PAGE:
One of the consequences at which I will look more closely is the extent to which the savings glut was responsible for the mistaken decisions that led to the financial crisis which started in 2007 and the aftermath of which lingers on today.

I will suggest some measures by which we can cope better with the aftermath of the financial crisis – though my key message is that when you have made such disastrous mistakes of investor decision making, regulation and government economic policy you have to pay the price and it was always unrealistic to expect a rapid recovery.

I will look at some of the other consequences, like the extent to which China will accumulate assets abroad and the impact on investing for retirement.

We start by putting this lecture in the context of the others in the series. Then we move to looking at how high savings levels have actually been in China and how this has affected the world’s savings rate.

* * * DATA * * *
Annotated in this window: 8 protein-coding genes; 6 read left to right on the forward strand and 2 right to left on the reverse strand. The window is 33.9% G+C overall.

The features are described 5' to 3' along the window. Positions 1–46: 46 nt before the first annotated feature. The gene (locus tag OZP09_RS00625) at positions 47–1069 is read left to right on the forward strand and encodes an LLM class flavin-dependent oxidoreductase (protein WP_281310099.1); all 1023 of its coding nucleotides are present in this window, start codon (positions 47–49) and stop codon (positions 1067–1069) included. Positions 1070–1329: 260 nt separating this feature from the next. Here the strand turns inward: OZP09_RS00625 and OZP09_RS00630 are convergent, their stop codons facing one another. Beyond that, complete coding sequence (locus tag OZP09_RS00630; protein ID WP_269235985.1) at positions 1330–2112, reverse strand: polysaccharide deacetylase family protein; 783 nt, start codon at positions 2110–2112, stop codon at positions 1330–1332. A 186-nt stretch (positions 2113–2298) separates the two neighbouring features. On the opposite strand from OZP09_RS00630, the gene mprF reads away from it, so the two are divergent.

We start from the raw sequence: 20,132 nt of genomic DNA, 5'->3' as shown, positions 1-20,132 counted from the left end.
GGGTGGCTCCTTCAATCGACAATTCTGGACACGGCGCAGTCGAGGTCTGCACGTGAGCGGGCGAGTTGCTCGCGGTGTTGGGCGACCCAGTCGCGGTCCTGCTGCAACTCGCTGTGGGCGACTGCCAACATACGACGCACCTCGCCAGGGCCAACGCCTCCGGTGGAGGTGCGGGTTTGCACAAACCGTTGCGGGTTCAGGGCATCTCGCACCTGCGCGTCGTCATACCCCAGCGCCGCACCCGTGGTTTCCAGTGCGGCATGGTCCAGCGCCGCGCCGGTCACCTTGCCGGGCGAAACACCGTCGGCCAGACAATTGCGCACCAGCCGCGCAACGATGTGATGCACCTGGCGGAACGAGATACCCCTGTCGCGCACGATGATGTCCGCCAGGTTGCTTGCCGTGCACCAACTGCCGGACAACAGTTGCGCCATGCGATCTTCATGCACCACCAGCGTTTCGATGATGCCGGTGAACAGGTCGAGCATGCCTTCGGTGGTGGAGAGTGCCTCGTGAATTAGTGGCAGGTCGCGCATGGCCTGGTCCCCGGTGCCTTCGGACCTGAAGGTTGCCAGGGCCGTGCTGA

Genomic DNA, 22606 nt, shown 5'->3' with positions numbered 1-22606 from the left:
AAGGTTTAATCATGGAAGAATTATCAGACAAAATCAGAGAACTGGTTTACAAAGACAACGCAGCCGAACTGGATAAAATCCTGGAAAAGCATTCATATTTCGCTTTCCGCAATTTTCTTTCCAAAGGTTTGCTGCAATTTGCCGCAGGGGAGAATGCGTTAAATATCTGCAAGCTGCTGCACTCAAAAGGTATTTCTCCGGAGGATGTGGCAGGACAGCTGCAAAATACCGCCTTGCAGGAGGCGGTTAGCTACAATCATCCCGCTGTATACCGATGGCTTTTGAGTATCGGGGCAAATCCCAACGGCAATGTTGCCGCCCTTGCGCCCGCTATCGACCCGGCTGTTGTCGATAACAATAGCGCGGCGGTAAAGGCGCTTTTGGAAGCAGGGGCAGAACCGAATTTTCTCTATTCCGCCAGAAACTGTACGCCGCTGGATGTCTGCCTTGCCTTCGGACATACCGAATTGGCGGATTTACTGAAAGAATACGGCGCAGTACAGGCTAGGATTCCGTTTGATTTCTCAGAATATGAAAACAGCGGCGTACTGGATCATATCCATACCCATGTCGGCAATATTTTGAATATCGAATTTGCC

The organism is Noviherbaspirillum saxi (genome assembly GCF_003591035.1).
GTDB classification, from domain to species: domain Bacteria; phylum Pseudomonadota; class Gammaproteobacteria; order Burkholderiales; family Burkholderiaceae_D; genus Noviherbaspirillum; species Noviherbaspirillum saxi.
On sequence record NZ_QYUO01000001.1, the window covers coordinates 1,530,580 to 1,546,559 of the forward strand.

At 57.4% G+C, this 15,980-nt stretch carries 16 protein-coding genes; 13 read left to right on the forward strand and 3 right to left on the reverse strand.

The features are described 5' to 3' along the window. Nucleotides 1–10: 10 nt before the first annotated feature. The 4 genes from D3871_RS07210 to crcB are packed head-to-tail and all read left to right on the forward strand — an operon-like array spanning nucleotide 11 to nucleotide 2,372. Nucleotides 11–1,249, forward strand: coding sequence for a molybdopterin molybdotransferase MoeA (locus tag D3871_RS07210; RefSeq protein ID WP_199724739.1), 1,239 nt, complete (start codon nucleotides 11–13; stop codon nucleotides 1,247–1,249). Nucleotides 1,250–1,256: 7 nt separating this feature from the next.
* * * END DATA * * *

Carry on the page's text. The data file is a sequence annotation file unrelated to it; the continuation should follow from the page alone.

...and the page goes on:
We will then move on to how this contributed to the financial crisis – and at what can be done to alleviate the situation.

We will then look at how the misuse of Keynesian remedies made the economic crisis so much worse than it needed to be by providing a false rationale for boosting public spending in the upswing.

Then we will turn to the impact of the Chinese savings glut on pensions and then to the ownership of assets.

Finally, I will bring in a postscript which comments on the economic issue of the day – the UK’s loss of its triple A rating with the help of some economic analysis done by my colleagues at Cebr.